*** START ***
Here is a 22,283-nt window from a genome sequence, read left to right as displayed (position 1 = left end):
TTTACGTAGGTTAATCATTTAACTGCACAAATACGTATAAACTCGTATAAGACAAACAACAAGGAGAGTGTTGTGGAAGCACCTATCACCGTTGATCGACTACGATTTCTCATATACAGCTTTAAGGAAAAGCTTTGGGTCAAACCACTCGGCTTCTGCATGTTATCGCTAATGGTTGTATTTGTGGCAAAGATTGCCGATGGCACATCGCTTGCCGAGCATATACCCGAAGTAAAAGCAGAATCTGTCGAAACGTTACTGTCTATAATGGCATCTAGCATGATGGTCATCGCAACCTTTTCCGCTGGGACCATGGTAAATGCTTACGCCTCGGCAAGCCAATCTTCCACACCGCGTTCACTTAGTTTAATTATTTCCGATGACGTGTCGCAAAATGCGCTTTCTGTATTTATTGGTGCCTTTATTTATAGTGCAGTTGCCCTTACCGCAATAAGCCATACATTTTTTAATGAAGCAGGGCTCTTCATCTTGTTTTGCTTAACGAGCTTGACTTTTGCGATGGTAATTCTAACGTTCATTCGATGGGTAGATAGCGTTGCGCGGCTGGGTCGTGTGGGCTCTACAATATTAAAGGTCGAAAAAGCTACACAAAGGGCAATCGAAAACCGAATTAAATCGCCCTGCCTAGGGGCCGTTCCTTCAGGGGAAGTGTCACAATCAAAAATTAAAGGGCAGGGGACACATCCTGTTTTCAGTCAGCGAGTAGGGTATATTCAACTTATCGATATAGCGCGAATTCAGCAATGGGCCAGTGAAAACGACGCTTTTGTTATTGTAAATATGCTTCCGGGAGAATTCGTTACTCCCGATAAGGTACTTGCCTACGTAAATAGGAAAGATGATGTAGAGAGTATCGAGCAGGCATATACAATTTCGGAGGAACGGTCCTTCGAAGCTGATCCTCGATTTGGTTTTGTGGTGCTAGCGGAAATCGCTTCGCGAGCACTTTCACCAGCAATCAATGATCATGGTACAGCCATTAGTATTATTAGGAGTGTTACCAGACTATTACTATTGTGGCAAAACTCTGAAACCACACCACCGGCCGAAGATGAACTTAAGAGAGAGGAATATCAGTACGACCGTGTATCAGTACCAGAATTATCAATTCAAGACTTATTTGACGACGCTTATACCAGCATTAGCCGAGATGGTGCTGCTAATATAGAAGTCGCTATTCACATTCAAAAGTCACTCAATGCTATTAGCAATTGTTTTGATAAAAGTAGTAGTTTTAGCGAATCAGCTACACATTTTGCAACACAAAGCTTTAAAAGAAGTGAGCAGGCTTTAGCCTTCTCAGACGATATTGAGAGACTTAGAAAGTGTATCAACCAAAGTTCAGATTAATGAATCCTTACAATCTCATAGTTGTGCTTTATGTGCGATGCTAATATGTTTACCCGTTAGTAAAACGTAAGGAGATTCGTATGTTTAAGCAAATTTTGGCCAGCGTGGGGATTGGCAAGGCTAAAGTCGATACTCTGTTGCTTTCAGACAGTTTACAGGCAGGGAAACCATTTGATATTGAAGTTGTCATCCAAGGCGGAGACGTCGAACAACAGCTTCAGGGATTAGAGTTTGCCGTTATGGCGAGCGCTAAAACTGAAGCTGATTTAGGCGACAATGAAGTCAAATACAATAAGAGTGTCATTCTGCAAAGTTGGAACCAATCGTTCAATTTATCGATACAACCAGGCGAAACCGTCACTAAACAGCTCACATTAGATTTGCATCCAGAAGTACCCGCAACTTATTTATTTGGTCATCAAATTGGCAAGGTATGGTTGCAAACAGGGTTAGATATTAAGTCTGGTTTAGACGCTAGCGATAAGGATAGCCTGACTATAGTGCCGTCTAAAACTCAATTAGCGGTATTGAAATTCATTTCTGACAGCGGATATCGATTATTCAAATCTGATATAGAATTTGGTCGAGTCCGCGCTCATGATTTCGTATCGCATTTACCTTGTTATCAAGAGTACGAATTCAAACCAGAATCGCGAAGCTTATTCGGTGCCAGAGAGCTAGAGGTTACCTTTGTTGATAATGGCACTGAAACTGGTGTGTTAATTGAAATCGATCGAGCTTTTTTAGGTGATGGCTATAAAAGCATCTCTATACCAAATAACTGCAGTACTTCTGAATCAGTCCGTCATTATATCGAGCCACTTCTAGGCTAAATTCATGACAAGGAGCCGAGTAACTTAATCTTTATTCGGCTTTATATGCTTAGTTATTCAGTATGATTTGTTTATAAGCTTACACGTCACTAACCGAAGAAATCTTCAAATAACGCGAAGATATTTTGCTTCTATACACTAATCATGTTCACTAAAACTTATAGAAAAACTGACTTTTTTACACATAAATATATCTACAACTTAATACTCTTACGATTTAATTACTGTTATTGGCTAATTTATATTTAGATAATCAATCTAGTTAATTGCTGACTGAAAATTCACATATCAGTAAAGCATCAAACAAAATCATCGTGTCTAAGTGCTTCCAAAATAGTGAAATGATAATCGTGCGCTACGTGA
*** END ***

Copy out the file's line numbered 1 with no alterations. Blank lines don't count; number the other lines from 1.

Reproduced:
Here is a 22,283-nt window from a genome sequence, read left to right as displayed (position 1 = left end):